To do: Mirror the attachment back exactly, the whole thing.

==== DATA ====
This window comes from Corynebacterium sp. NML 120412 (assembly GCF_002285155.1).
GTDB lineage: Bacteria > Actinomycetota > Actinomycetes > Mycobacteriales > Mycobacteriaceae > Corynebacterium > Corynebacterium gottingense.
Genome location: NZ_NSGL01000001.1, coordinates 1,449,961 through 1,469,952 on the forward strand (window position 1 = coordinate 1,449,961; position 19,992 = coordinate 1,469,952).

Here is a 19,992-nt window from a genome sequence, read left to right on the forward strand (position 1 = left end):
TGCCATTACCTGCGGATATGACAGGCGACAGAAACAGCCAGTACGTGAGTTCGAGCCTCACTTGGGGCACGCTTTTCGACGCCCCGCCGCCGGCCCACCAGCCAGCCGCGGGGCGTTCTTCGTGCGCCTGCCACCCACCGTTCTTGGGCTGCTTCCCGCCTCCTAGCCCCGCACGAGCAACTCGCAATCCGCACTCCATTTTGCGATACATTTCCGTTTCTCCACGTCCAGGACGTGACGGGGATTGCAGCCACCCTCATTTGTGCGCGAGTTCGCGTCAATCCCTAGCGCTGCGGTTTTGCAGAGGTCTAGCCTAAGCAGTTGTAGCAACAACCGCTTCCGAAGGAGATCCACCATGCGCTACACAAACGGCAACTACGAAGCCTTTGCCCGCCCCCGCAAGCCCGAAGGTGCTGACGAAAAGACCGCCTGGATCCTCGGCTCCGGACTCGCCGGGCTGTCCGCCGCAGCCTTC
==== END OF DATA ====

This window comes from Corynebacterium sp. NML 120412 (assembly GCF_002285155.1).
GTDB lineage: Bacteria > Actinomycetota > Actinomycetes > Mycobacteriales > Mycobacteriaceae > Corynebacterium > Corynebacterium gottingense.
Genome location: NZ_NSGL01000001.1, coordinates 1,449,961 through 1,469,952 on the forward strand (window position 1 = coordinate 1,449,961; position 19,992 = coordinate 1,469,952).

Here is a 19,992-nt window from a genome sequence, read left to right on the forward strand (position 1 = left end):
TGCCATTACCTGCGGATATGACAGGCGACAGAAACAGCCAGTACGTGAGTTCGAGCCTCACTTGGGGCACGCTTTTCGACGCCCCGCCGCCGGCCCACCAGCCAGCCGCGGGGCGTTCTTCGTGCGCCTGCCACCCACCGTTCTTGGGCTGCTTCCCGCCTCCTAGCCCCGCACGAGCAACTCGCAATCCGCACTCCATTTTGCGATACATTTCCGTTTCTCCACGTCCAGGACGTGACGGGGATTGCAGCCACCCTCATTTGTGCGCGAGTTCGCGTCAATCCCTAGCGCTGCGGTTTTGCAGAGGTCTAGCCTAAGCAGTTGTAGCAACAACCGCTTCCGAAGGAGATCCACCATGCGCTACACAAACGGCAACTACGAAGCCTTTGCCCGCCCCCGCAAGCCCGAAGGTGCTGACGAAAAGACCGCCTGGATCCTCGGCTCCGGACTCGCCGGGCTGTCCGCCGCAGCCTTC